We want to include feedback beacons in our sales pitch to know if individual sections are resonating. Typically, those feedback beacons are in {Yes} / {No} format. These need to be added at points in the sales pitch where we’re making key points.

        Why Feedback Beacons Matter

        The most basic way to know if your improved page is better is to look at the conversion rates. But that’s very binaryβ€” it will reveal if your page worked, or didn’t

        You added 4 new content blocks to the page. How do we know if block 2 did really well but block 4 turned off buyers? That’s the info feedback beacons collect.

        Watch this video to see how we use Feedback Beacons:

        Go back to Task 1 (Deconstruction) to see where all these

        Feedback Beacons can be added.

        Task 3: Selling Angles

        Sales pitches are built on top of selling angles. An explanation of selling angles (along with a video walkthrough) is available here: Selling Angles

        All selling angles should be used in our concept. What changes is the amount of emphasis placed on that Selling Angle.

        Note your shortlisted Selling Angles by importance:

        SA1:

        SA2:

        SA3:

        SA4:

        SA5:

        Return to Task 1 (Deconstruction) and see which of these selling angles can be used as part of micro-improvements.

        Don’t worry about using all these ideas as micro-improvements. The ones that don’t make it to the micro-improvement list will be considered for the long-form sales pitch (LFSP). You can also use the selling angle as both a micro-improvement and in LFSP.

        Step 2

        Task 1

        Spend some time studying the pages outside the Control. We’re looking for content ideas and assets for our new page:

        β€”
        β€”
        β€”

        If any of these ideas can be included in Step 1 Task 1 (Deconstruction) please do so. Don’t worry about using all these ideas as micro-improvements. The ones that don’t make it to the micro-improvement list will be considered for the long-form sales pitch (LFSP).

        Task 2

        Study competitor sites/knowledge sites (like blogs, articles, and research papers) and note interesting copy snippets:

        β€”
        β€”
        β€”

        If any of these ideas can be included in Step 1 Task 1 (Deconstruction) please do so. Don’t worry about using all these ideas as micro-improvements. The ones that don’t make it to the micro-improvement list will be considered for the long-form sales pitch (LFSP).

        Task 3

        There must be interesting facts, figures, and statistics about this product category or the problem it solves that can be found via Google searches.

        We’re looking for things that can be used as surprising details or things that make us look like experts.

        Note those observations here:

        β€”
        β€”
        β€”

        If any of these ideas can be included in Step 1 Task 1 (Deconstruction) please do so. Don’t worry about using all these ideas as micro-improvements. The ones that don’t make it to the micro-improvement list will be considered for the long-form sales pitch (LFSP).

        Task 4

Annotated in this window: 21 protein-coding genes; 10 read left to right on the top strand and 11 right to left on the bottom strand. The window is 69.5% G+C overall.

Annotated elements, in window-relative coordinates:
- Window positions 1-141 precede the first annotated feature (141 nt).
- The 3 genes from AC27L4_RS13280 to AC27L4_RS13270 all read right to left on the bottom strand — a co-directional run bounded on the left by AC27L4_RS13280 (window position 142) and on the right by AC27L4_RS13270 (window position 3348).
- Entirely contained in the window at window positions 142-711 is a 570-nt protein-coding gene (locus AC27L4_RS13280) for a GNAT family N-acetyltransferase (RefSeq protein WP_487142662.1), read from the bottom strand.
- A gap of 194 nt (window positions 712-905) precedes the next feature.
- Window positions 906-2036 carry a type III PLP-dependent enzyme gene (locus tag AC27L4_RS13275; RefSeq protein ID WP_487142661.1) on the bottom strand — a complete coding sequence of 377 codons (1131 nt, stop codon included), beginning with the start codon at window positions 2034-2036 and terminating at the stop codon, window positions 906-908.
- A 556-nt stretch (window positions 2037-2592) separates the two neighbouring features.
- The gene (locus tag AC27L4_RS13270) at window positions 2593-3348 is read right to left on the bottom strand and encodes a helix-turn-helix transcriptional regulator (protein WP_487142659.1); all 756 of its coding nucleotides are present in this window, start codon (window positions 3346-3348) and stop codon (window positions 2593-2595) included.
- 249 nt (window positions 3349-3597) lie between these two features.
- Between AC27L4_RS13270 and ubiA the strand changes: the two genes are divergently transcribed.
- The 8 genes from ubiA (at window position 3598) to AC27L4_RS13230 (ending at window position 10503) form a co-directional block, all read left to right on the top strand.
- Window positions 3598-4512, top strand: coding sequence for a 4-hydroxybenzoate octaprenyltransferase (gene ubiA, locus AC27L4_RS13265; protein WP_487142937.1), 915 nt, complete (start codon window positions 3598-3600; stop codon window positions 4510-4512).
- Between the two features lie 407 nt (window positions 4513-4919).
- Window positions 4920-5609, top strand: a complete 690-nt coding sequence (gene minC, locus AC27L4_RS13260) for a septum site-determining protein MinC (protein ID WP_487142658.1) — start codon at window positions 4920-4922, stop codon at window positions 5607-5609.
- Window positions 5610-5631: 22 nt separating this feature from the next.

Return to Step 1 Task 3 to review the Selling Angles list and see if you have any updates for it.

        Step 3

        Task 1

        How can we visually increase the impact of our pitch? There are a few paths here:

        Using an analogy to bolster our pitch. Express the analogy in writing.

        to learn about using analogies read this post: The Power of Visualization.

        Note analogy ideas here:

        β€”
        β€”
        β€”

        If any of these ideas can be included in Step 1 Task 1 (Deconstruction) please do so. Don’t worry about using all these ideas as micro-improvements. The ones that don’t make it to the micro-improvement list will be considered for the long-form sales pitch (LFSP).

        Introducing a contrast device to accentuate our point. Express the contrast in writing.

        Contrast can be shown by “with” and “without” or “before” and “after”.

        Contrast can also be shown using the time dimension. Something like, “technology has radically improved in the last 5 years.”

        Note contrast ideas here:

        β€”
        β€”
        β€”

        If any of these ideas can be included in Step 1 Task 1 (Deconstruction) please do so. Don’t worry about using all these ideas as micro-improvements. The ones that don’t make it to the micro-improvement list will be considered for the long-form sales pitch (LFSP).

        Step 4

        Now that all micro-improvements have been completed we are ready to construct our long-form sales pitch (LFSP). This will be delivered to diggers as a lightbox window.

        When crafting the first draft of the long-form sales don’t worry about length or perfection. Just take the ideas we’ve identified from steps 1, 2, and 3 and place them on a blank page.

        Next, we’re going to add a few more ideas to reinforce our sales pitch.

        Task 1

        Develop a strong headline for your sales pitch.

        Task 2

        Try and use some of these arguments either as micro-improvements or on the LFSP itself:

        β€” Most people hunting for the perfect [product category] give up in frustration. They never even make it this far.

        β€” Online shoppers typically spend 30 seconds on a page. Not sure I can explain all the benefits of our [product name] that quickly. If this topic is important to you (and we hope it is) please stay a while.